BCCB – Portico Reeves lives in “a giant castle . . . made from the glassiest glass and the brickiest bricks on Earth.” Skylight Gardens apartment, towering over the city and boasting “one hundred windows,” “at least a million steps,” and plenty of interesting neighbors, is pretty much all the residence a kid could want. Unfortunately, one particular occupant, Herbert Singletary, is out to make life miserable for Portico and his best friend, Zola. Fired up by their common passion for Super Space Warriors (and by Portico’s longing for a role in a superhero universe), the friends envision Portico as Stuntboy, a sort of caped guardian who does the physical dirty work of intervention so that superheroes will be safe. Stuntboy’s skills are needed now more than ever to defuse his parents’ fights over personal property as they prepare for a separation that’s obvious to everyone but Portico. …. [T]he presentation is successfully buoyed by the interplay of Portico’s overly literal tendencies (e.g., he understands “in the meantime” to allude to his parents’ “mean time” skirmishes) and by and by Raúl the Third’s ebullient digital illustrations, which shine as a love letter to working class urban life.
*"This ingeniously crafted illustrated novel offers a multifaceted and heartfelt take on the classic superhero story. Portico Reeves is a kid with a “secret secret”—he likes to think of himself as Stuntboy, a homegrown and self-styled superhero whose power is “making sure all the other heroes stay super. And safe. Supersafe.” The selfless Stuntboy protects the quirky and racially diverse cast of characters in his apartment building, particularly his own family members and his best friend Zola. Instead of super strength or flight, Stuntboy performs a variety of odd “stunts” to help others, which also lets him burn off some energy. When he is Stuntboy, the young hero isn’t affected by his anxiety, or “the frets,” which are made worse for Portico by his parents’ constant bickering and his relentless bullying by “Herbert Singletary the Worst.” In ten episodic chapters, Reynolds employs fast-paced, realistic dialogue loaded with wordplay and humor. .... Raúl the Third’s cartoon illustrations are integral, active components of the story....the art makes Portico’s world feel real and vibrant. Bay’s color work is invaluable, oscillating between pulsating palettes and subdued screentones. Keeping to the superhero tradition, the creators end on a cliffhanger, leaving readers with a promise of more adventures to come."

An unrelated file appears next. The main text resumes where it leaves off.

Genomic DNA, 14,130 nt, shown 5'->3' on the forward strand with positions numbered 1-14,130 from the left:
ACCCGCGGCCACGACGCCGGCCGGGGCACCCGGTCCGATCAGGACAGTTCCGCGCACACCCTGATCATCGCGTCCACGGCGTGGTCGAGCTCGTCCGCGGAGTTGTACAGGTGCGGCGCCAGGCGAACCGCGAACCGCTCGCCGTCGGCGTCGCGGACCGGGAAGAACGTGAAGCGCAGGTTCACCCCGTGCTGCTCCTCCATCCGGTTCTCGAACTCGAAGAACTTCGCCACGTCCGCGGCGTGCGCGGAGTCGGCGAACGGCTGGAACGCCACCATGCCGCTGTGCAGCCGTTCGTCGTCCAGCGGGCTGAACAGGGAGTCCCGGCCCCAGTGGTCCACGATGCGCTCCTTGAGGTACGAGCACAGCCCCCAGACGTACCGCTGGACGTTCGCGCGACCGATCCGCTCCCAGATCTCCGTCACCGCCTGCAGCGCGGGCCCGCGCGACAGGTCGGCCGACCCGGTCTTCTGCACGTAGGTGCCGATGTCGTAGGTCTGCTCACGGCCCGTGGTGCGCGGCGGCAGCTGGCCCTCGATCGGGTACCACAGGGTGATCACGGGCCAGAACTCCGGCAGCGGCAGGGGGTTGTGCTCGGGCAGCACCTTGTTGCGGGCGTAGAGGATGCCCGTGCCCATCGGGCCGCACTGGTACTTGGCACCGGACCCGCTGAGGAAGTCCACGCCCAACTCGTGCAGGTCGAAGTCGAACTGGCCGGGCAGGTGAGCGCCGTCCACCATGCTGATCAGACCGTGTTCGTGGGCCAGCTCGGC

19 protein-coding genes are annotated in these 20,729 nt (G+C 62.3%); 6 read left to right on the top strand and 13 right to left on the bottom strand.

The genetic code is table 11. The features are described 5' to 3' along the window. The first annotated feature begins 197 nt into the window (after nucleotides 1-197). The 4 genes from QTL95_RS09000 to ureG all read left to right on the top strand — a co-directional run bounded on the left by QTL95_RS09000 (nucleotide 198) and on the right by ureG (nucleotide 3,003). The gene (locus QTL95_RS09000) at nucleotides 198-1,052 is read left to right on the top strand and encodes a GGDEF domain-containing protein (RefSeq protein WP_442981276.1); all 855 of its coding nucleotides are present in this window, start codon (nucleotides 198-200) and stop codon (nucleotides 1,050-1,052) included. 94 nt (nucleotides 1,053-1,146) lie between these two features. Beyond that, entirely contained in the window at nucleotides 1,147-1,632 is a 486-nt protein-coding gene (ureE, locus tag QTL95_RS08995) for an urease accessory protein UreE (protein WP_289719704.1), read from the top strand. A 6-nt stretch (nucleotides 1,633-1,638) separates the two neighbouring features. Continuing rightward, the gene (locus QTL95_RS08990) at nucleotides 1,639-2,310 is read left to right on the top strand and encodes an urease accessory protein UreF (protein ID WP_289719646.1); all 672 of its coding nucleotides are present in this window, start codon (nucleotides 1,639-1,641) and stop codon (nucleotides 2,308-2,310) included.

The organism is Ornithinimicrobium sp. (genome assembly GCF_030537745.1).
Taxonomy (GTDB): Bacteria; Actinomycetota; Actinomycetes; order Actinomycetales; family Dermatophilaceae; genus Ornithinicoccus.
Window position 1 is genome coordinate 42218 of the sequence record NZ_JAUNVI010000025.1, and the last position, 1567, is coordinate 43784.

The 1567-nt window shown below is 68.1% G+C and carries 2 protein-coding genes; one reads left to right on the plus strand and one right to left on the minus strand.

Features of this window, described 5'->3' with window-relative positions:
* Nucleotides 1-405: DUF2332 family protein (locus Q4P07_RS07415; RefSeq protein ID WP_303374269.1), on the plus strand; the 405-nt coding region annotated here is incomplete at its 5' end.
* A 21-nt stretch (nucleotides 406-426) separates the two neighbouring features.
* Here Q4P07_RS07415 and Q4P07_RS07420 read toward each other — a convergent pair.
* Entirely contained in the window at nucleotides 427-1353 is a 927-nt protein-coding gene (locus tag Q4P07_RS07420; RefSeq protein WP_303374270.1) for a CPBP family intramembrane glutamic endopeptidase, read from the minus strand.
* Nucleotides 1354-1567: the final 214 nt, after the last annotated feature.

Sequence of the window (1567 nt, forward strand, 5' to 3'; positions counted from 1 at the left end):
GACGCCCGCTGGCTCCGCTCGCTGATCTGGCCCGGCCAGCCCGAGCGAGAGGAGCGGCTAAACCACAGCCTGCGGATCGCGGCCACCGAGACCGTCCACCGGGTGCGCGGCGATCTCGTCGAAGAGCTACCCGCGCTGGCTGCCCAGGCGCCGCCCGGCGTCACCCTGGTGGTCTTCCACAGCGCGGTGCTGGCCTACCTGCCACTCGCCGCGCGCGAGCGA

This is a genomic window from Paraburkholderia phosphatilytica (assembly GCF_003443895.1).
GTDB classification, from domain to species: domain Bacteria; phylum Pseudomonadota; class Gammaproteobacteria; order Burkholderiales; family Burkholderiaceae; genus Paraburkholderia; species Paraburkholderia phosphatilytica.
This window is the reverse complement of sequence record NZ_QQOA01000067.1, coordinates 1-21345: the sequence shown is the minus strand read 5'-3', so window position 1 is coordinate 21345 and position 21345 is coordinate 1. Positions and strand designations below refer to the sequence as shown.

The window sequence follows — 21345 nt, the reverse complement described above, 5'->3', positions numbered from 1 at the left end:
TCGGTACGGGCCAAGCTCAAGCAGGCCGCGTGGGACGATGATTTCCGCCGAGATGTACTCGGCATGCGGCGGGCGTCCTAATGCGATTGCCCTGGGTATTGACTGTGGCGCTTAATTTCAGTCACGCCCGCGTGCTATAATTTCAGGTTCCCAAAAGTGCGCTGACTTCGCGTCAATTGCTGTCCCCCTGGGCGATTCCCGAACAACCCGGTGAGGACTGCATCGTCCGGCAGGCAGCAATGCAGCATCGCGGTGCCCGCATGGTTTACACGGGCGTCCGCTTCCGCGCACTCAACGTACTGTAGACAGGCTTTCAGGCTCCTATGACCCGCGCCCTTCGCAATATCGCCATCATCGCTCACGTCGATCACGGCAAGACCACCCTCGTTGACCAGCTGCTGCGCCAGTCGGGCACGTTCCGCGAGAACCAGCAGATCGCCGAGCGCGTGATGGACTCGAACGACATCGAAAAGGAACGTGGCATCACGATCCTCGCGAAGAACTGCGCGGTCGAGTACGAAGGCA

— The Horn Book, starred review
*"In this funny, action-packed graphic novel, readers are introduced to Portico Reeves (aka Stuntboy), a Black fourth-grader and superhero. As Portico tries to dodge Herbert's bullying and cope with his parents' constant arguing, Stuntboy swoops in to save his neighbors and, hopefully, his parents' marriage.
This easily accessible and hilarious graphic novel is broken up into short episodes interrupted by commercial breaks with helpful tips on stunts. National Ambassador for Young People's Literature Jason Reynolds (Track series) creates a text that makes for a quick and easy read and the accompanying digital illustrations by Raúl the Third (Strollercoaster) match the tone perfectly. Stuntboy, in the Meantime is a perfect book for seven- to 12-year-olds."
— Shelf Awareness, starred review